Still, that doesn’t mean he liked seeing the pain everyone went through the last few years. Ibiki, Kurenai, Guy, Anko. Genma and Raido have had their fair share of struggles, and Aoba earned his happy ending. Ebisu must have struggled with something at some point, even if it was only himself. And Kakashi. Tonbo won’t even think about that dark pit. 

He stretches his legs on the cool house tiles and waits for the rest of his graduating class to show up. 

It’s been a long few decades, but Tonbo is good at waiting. 

Genma Shiranui: The Party 

He doesn’t get there exactly on time, because that’s lame, but he’s not much late either. No one is. None of them are there, and suddenly all of them are there, crowding the dingy second-story bar with their louder-than-life shinobi presences. The room seems smaller than it used to, but Genma knows that’s just nostalgia speaking. At least the laminate booths are still cracked and worn, and the bar is carved with the initials of dozens of hopeful ninja in love. 

“This way!” Anko screams in his ear. He isn’t exactly sure when she appeared there, but she’s swishing her old beige coat, although not the fishnets it used to hide underneath. The music isn’t that loud, but hey, maybe she’s going deaf. A lot of ninja their age are after a youth spent in close quarters with paper bombs.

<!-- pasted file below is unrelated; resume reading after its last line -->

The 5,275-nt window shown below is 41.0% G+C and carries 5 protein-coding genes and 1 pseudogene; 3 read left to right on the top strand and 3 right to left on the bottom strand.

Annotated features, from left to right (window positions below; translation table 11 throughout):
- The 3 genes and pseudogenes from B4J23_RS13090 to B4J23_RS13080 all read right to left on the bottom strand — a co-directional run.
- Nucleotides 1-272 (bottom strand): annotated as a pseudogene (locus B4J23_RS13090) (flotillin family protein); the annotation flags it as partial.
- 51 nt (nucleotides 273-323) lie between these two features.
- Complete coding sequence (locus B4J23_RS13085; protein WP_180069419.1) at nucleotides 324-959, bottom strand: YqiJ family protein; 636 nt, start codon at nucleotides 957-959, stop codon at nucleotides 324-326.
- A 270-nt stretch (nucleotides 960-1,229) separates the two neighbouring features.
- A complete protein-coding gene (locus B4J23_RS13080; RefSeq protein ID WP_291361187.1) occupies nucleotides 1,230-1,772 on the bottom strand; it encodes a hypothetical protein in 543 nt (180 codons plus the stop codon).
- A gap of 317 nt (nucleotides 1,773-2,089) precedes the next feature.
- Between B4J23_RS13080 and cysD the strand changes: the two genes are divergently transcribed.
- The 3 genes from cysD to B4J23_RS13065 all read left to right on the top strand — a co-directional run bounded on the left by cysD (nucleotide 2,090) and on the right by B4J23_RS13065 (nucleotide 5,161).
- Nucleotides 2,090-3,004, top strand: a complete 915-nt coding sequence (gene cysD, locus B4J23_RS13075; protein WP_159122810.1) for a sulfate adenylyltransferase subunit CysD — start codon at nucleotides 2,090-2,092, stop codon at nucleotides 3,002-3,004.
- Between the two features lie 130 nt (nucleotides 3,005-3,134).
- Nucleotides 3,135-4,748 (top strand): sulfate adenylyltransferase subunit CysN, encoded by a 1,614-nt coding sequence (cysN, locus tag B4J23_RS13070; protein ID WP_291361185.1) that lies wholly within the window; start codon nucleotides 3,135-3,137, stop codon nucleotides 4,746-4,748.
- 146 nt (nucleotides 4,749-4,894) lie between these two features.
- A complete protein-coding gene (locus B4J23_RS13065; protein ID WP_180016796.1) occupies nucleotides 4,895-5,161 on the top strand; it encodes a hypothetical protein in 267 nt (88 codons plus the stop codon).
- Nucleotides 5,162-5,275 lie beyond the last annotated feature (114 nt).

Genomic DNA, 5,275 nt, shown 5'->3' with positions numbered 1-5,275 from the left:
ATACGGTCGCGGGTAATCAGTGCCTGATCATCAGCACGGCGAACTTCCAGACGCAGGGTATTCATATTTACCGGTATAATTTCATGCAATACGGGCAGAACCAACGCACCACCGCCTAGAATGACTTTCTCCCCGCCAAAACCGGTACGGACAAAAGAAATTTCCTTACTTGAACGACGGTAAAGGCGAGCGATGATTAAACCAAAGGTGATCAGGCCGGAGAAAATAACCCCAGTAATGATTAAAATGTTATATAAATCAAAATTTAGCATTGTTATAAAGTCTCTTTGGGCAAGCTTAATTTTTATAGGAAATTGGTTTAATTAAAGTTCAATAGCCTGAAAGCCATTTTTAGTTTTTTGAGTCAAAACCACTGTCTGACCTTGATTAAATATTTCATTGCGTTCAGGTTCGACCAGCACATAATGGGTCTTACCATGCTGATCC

Genma follows her. She leads them straight to the corner booth, the very same one Genma once threw up in after taking up a bet with Aoba over who could down the most sake. The lamp hanging above it flickers every few seconds. It’s wide enough that Ibiki, already seated, doesn’t dwarf the rest of the seating space. Anko slides over to him on the laminate, cushioning the big man between her and Raido on the other side. As soon as Genma sits next to Anko, Kurenai snags the last decent seat, leaving Aoba and Tonbo to hover awkwardly on the corners with their asses half hanging off the seats. As they’re all getting settled in, Guy arrives with a grin, positioning his wheelchair at the open front of the table, and Ebisu pulls up a chair. 

That’s it, then. Everyone except Kakashi. 

“That Kakashi,” says Ebisu. “He’s never had any respect for timekeeping.” It’s considerably less snotty than something he would have said in decades past. Doesn’t stop it from being snotty, though.

“He’ll be here,” says Guy with the confidence of a man who determines the consequences Kakashi faces if he doesn’t show. “He may be uber cool, but Kakashi wouldn’t ditch his comrades!”

There is an awkward moment of dead air where each of them recalls some different time Kakashi didn’t show for a social gathering. Guy’s cheeks redden. “He’s different now!”